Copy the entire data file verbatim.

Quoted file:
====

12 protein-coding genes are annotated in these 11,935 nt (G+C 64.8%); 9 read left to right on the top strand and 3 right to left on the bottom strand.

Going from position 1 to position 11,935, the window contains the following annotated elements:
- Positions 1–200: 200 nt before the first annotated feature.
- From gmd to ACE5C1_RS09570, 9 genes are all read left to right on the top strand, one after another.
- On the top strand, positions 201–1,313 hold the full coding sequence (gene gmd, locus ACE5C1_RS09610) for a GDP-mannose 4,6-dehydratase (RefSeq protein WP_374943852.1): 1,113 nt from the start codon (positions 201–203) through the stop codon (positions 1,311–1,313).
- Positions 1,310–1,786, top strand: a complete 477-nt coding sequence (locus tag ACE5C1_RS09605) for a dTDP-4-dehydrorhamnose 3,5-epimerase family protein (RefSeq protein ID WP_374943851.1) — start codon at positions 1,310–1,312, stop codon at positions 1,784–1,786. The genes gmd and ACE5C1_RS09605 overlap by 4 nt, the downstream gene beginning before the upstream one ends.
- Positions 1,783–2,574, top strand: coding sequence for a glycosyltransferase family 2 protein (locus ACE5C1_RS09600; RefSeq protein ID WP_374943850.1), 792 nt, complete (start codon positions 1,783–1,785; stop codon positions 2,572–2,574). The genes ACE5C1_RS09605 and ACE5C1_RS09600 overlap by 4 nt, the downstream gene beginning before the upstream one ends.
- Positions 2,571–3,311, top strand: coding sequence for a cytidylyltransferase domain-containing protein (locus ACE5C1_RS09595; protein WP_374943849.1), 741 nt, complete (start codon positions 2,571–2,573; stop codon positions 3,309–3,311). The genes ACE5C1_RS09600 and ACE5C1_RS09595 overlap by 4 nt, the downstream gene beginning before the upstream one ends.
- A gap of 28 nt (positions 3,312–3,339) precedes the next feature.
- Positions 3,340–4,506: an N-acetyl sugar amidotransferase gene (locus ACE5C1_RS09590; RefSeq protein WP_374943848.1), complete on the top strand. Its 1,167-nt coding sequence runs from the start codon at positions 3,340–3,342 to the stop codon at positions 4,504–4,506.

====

12 protein-coding genes are annotated in these 11,935 nt (G+C 64.8%); 9 read left to right on the top strand and 3 right to left on the bottom strand.

Going from position 1 to position 11,935, the window contains the following annotated elements:
- Positions 1–200: 200 nt before the first annotated feature.
- From gmd to ACE5C1_RS09570, 9 genes are all read left to right on the top strand, one after another.
- On the top strand, positions 201–1,313 hold the full coding sequence (gene gmd, locus ACE5C1_RS09610) for a GDP-mannose 4,6-dehydratase (RefSeq protein WP_374943852.1): 1,113 nt from the start codon (positions 201–203) through the stop codon (positions 1,311–1,313).
- Positions 1,310–1,786, top strand: a complete 477-nt coding sequence (locus tag ACE5C1_RS09605) for a dTDP-4-dehydrorhamnose 3,5-epimerase family protein (RefSeq protein ID WP_374943851.1) — start codon at positions 1,310–1,312, stop codon at positions 1,784–1,786. The genes gmd and ACE5C1_RS09605 overlap by 4 nt, the downstream gene beginning before the upstream one ends.
- Positions 1,783–2,574, top strand: coding sequence for a glycosyltransferase family 2 protein (locus ACE5C1_RS09600; RefSeq protein ID WP_374943850.1), 792 nt, complete (start codon positions 1,783–1,785; stop codon positions 2,572–2,574). The genes ACE5C1_RS09605 and ACE5C1_RS09600 overlap by 4 nt, the downstream gene beginning before the upstream one ends.
- Positions 2,571–3,311, top strand: coding sequence for a cytidylyltransferase domain-containing protein (locus ACE5C1_RS09595; protein WP_374943849.1), 741 nt, complete (start codon positions 2,571–2,573; stop codon positions 3,309–3,311). The genes ACE5C1_RS09600 and ACE5C1_RS09595 overlap by 4 nt, the downstream gene beginning before the upstream one ends.
- A gap of 28 nt (positions 3,312–3,339) precedes the next feature.
- Positions 3,340–4,506: an N-acetyl sugar amidotransferase gene (locus ACE5C1_RS09590; RefSeq protein WP_374943848.1), complete on the top strand. Its 1,167-nt coding sequence runs from the start codon at positions 3,340–3,342 to the stop codon at positions 4,504–4,506.